Sponsored by Blueboard
Great employers know that creating a culture of recognition can be a game-changer. An appreciation-first environment naturally attracts high-quality talent and helps people feel more connected with the organization’s mission and values. In fact, research says employees are 69% more likely to dig deeper when managers recognize their efforts.
But creating this kind of culture is easier said than done — especially in today’s challenging post-pandemic world of work. That’s why I’ve invited an expert in employee appreciation and recognition programs to share her expertise with us.
Meet Our Guest: Shireen El-Maissi
Please join me in welcoming Shireen El-Maissi, a seasoned HR and talent acquisition professional who currently serves as Director of People and Talent at Blueboard, a platform that helps organizations implement and manage effective employee recognition programs.
Shireen brings nearly eight years of experience in talent strategy, recruiting, people relations, and employee development to this conversation. And her creativity and enthusiasm for workplace appreciation is infectious. So I invite you to join us as we discuss factors that can make or break employee rewards and recognition…
The Importance of Creating a Culture of Recognition
Welcome, Shireen! Let’s start with a central question: Why do you think creating a culture of recognition is important for all companies?
Human beings need acknowledgement. It is part of our survival. Gratitude helps us connect with something larger than ourselves. So, when appreciation and recognition are built into an organization’s culture, engagement increases.
In fact, companies where appreciation is embedded into the culture see about 6x higher employee engagement and retention.
So when you say thank you — whether that’s verbal or through something like Blueboard’s recognition platform — it creates a much deeper connection with your larger organization.
Linking Recruiting With Recognition
When attracting new talent, where do recognition programs fit in?
Interviews should be a sneak peek into your work culture and the employee experience. That means you’ll want the process to be highly authentic.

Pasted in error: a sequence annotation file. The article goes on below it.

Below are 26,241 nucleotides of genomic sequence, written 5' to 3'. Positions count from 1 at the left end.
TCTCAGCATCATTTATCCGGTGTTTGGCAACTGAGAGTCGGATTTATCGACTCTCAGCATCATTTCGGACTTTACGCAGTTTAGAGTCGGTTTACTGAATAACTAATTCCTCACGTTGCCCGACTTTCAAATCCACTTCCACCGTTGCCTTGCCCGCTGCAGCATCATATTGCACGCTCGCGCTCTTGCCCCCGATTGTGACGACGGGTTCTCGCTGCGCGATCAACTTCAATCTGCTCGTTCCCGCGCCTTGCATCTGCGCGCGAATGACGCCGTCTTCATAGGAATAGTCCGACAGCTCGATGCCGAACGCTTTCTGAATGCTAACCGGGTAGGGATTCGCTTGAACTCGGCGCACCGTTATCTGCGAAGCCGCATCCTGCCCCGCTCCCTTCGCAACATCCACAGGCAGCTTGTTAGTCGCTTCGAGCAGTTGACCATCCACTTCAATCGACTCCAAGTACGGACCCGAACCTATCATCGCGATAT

Think of interviews as an opportunity to help people understand what it would actually be like to work for your organization. For example, showcase some ways you recognize people by giving them the gift of time and opportunities to experience life outside of work.
Recognition as a Process
Great advice, Shireen! If we oversell or we’re not transparent, we’re not doing ourselves any favors. Because that will come back to haunt us down the road. Why not just be real upfront?
Absolutely. That’s one reason why we conduct “check-ins” with new hires after 30 days, and again at 90 days. A key question we ask is if the job matches their expectations.
Plus, we want everyone to know what Blueboard rewards are really like, so all new hires receive a “welcome” experience on day one. Then at 90 days, we check back to see if they’ve used the experience and ask them what it was like. This helps us verify if these reward experiences are helping them connect with our organization’s broader mission.
Key Metrics When Creating a Culture of Recognition
How can HR get leadership buy-in for recognition programs like yours?
Throughout my career, I’ve focused on how to hire the best people and how to incentivize them to lean into the company’s mission. We know these people can do the job, but what will they contribute if they truly feel valued and connected with the company’s mission?
At Blueboard, we have a spot recognition program that is manager driven and leadership approved. It’s intended to be part of the organization’s broader ecosystem. And programs like this are leading to increased motivation and productivity. That’s the kind of data executives are looking for…
For more insights from Shireen about why and how to create a culture of recognition, listen to this full podcast episode. And be sure to subscribe to the #WorkTrends Podcast on Apple Podcasts or Stitcher.